Nine things

Nine cookery writers

MALE chefs may still heavily outnumber the female of the species – Angela Hartnett, Monica Galetti, Clare Smyth and our friend and contributor Philippa Davis being honourable exceptions – but when it comes to writing about food, the women surely have it. You may nod to Escoffier and Alan Davidson for classical knowledge, revere Michael Pollan’s passion, and always have a Hugh Fearnley-Whittingstall or Nigel Slater recipe to hand – but from Hannah Glass, whose 310th birthday was acknowledged by Google on 28th March, via Mrs Beeton, Florence White, Marguerite Patten and Julia Child to today’s Anna Jones, Fuschia Dunlop and Diana Henry, the most evocative, mouth-watering, exciting food writing comes from the pens, experience and creativity of women.

As part of our continuing series celebrating the achievements of women in the centenary year of women getting the vote in Britain, here are nine exceptional female food writers whose well-thumbed books all have a place in our crowded cookery book shelves. They are all 20th century writers – some dead, some still writing and inspiring us. They have brought us the cuisines of the Mediterranean, the Middle East, the USA and Britain, they tell their stories through food, and their books provide powerful social and cultural histories of our times.

Anna del Conte – Growing up in a well-to-do Milan family, Anna experienced the horrors of the Second World War in Italy, came to grim post-war England, married an Englishman, and through her own family recipes and her natural culinary creativity and gift for writing has broadened our knowledge of Italy’s wonderful, diverse food. She has lived in Dorset for many years. Every book by Anna del Conte is a gem, and her memoir, Risotto with Nettles, is a joy. Her masterpiece, perhaps, is The Gastronomy of Italy, which covers 2,000 years of Italian food from the Romans to the present day.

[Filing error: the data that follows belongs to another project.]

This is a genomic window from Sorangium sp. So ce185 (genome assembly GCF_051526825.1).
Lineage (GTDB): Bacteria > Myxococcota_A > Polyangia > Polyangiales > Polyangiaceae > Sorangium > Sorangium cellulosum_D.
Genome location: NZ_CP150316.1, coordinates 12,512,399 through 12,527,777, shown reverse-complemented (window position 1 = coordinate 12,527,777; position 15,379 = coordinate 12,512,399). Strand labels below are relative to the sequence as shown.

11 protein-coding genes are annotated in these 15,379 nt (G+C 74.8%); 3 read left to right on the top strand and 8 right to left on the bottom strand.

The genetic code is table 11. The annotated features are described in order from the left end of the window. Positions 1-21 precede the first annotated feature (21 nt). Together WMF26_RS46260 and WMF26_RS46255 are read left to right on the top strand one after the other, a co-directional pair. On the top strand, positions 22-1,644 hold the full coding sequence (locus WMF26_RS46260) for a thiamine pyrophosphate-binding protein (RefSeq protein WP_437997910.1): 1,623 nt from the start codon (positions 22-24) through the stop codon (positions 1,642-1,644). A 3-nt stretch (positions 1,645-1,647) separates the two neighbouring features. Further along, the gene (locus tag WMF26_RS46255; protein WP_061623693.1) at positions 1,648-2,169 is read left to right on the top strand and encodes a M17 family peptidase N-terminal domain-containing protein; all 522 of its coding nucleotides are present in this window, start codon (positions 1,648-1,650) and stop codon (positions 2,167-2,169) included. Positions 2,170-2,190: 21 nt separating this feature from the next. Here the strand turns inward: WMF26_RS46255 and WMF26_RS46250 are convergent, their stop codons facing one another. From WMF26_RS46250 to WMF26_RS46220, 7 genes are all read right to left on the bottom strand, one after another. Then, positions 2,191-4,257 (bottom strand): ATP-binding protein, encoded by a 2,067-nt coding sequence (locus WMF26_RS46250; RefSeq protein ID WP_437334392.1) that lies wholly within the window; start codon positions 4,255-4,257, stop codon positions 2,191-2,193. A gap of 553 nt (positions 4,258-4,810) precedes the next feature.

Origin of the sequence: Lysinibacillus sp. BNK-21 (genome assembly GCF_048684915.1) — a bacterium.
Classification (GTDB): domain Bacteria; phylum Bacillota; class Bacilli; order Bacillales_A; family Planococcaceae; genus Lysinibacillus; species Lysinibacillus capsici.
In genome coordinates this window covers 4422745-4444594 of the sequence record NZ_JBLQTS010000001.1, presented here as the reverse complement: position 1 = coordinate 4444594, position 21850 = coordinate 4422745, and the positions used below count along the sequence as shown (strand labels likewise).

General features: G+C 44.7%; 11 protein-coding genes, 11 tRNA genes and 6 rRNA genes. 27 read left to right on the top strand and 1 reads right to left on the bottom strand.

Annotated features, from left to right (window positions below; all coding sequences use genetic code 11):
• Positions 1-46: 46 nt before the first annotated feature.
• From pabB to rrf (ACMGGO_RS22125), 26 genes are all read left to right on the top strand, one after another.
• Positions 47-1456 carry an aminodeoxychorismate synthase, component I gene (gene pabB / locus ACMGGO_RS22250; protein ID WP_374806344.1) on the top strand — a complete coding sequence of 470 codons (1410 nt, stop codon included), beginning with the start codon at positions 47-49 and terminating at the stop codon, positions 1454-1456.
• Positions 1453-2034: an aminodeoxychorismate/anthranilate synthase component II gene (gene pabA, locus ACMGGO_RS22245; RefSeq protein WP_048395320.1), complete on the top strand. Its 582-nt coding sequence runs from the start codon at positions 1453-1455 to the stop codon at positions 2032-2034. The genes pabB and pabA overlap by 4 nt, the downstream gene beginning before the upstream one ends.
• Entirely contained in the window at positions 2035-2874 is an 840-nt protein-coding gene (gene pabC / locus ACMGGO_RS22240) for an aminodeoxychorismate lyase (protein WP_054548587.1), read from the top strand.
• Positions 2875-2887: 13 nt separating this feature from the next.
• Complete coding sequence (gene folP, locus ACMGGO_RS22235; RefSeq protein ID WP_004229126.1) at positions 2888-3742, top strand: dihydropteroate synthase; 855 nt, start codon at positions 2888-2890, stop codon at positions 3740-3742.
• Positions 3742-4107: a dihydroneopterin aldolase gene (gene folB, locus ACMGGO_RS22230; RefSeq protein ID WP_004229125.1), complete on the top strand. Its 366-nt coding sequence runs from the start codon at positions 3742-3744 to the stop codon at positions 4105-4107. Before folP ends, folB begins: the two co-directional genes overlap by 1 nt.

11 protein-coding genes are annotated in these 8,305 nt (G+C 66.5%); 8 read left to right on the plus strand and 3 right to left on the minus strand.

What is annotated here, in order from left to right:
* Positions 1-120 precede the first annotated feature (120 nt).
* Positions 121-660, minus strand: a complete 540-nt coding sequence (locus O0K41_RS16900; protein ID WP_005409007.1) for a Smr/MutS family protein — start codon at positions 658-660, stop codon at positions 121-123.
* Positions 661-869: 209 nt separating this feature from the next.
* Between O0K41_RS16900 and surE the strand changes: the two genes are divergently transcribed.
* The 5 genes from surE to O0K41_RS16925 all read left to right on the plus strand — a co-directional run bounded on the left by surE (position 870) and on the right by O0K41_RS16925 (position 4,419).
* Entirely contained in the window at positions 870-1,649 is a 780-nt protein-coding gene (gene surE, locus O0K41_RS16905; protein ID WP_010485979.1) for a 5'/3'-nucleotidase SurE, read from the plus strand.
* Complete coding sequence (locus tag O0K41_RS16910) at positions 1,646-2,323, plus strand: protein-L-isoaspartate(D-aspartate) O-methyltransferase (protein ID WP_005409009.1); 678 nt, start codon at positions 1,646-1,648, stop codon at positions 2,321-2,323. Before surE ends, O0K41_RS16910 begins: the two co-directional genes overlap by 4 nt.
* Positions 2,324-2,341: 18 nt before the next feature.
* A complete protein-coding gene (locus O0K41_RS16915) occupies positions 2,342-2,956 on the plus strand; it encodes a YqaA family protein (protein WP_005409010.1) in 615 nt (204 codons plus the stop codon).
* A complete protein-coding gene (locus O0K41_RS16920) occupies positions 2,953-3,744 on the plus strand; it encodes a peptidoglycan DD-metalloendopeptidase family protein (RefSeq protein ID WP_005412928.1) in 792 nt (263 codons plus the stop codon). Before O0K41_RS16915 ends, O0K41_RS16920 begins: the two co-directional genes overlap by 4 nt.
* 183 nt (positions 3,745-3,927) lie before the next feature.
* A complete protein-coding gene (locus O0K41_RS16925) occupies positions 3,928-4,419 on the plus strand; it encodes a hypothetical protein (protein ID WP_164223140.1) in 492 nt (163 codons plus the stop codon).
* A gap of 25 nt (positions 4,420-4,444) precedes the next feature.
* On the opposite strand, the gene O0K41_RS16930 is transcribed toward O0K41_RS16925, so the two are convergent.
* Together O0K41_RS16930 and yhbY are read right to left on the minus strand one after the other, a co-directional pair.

Elizabeth David – Equally elegant in her writing and her personal style, Elizabeth David was an upper class rebel, who ran away with a married man to Italy in the 1930s. She returned to England in 1946, and was so dismayed by the dull rationed food that she began writing about the simple, delicious food she had enjoyed in Italy, Greece and Egypt. She published A Book of Mediterranean Food in 1950. An enemy of the second-rate, she went on to write beautiful and inspirational books on French country cooking, Italian food, and books on English cooking covering bread, salt, spices and aromatics. She is credited with introducing Mediterranean food to Britain, and more than 25 years after her death remains a hugely influential figure.

MFK Fisher – Mary Frances Kennedy Fisher, who, like Elizabeth David died in 1992, was the indisputed queen of American food writing, thoughtful, inspirational and passionate. The poet WH Auden said of her: “I do not know of anyone in the United States who writes better prose.” She was a founder of the Napa Valley Wine Library, and wrote 27 books, including a translation of The Physiology of Taste by Brillat-Savarin. Fisher believed that eating well was just one of the “arts of life” and explored this in her writing.

Patience Gray – Another upper class rebel, Patience Gray had her first big success with Plats du Jour, published to acclaim in 1957, introducing a mass readership to the joys of French and Mediterranean food and outselling Elizabeth David. But it is for her unique second book that she deserves to be specially celebrated. Honey From A Weed, published in 1986, is an evocative book of travel, of life with a sculptor who moves from one remote Mediterranean region to another in search of stone, and the food that she discovered being grown and cooked by the often poor inhabitants of Carrara, Catalonia, Naxos and finally Apulia in southern Italy where she and the sculptor (Victor Mommens) lived from 1970.